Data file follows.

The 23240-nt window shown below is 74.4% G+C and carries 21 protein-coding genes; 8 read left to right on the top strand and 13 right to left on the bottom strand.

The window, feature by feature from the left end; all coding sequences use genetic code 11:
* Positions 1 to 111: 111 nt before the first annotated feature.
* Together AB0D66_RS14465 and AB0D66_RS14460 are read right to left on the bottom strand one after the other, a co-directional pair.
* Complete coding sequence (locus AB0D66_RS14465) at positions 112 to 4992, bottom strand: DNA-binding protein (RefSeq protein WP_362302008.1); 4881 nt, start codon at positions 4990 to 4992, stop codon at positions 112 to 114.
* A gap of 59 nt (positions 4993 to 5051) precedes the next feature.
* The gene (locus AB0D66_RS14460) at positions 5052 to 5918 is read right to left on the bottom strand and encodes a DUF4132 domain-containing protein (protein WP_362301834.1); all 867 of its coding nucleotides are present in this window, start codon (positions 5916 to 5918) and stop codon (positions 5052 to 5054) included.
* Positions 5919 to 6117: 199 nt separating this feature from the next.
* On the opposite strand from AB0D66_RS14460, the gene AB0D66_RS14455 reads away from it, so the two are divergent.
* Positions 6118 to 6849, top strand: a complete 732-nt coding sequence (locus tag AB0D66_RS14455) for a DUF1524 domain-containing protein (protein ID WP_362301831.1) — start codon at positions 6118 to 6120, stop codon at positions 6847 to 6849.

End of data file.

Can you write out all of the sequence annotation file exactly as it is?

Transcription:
The 23240-nt window shown below is 74.4% G+C and carries 21 protein-coding genes; 8 read left to right on the top strand and 13 right to left on the bottom strand.

The window, feature by feature from the left end; all coding sequences use genetic code 11:
* Positions 1 to 111: 111 nt before the first annotated feature.
* Together AB0D66_RS14465 and AB0D66_RS14460 are read right to left on the bottom strand one after the other, a co-directional pair.
* Complete coding sequence (locus AB0D66_RS14465) at positions 112 to 4992, bottom strand: DNA-binding protein (RefSeq protein WP_362302008.1); 4881 nt, start codon at positions 4990 to 4992, stop codon at positions 112 to 114.
* A gap of 59 nt (positions 4993 to 5051) precedes the next feature.
* The gene (locus AB0D66_RS14460) at positions 5052 to 5918 is read right to left on the bottom strand and encodes a DUF4132 domain-containing protein (protein WP_362301834.1); all 867 of its coding nucleotides are present in this window, start codon (positions 5916 to 5918) and stop codon (positions 5052 to 5054) included.
* Positions 5919 to 6117: 199 nt separating this feature from the next.
* On the opposite strand from AB0D66_RS14460, the gene AB0D66_RS14455 reads away from it, so the two are divergent.
* Positions 6118 to 6849, top strand: a complete 732-nt coding sequence (locus tag AB0D66_RS14455) for a DUF1524 domain-containing protein (protein ID WP_362301831.1) — start codon at positions 6118 to 6120, stop codon at positions 6847 to 6849.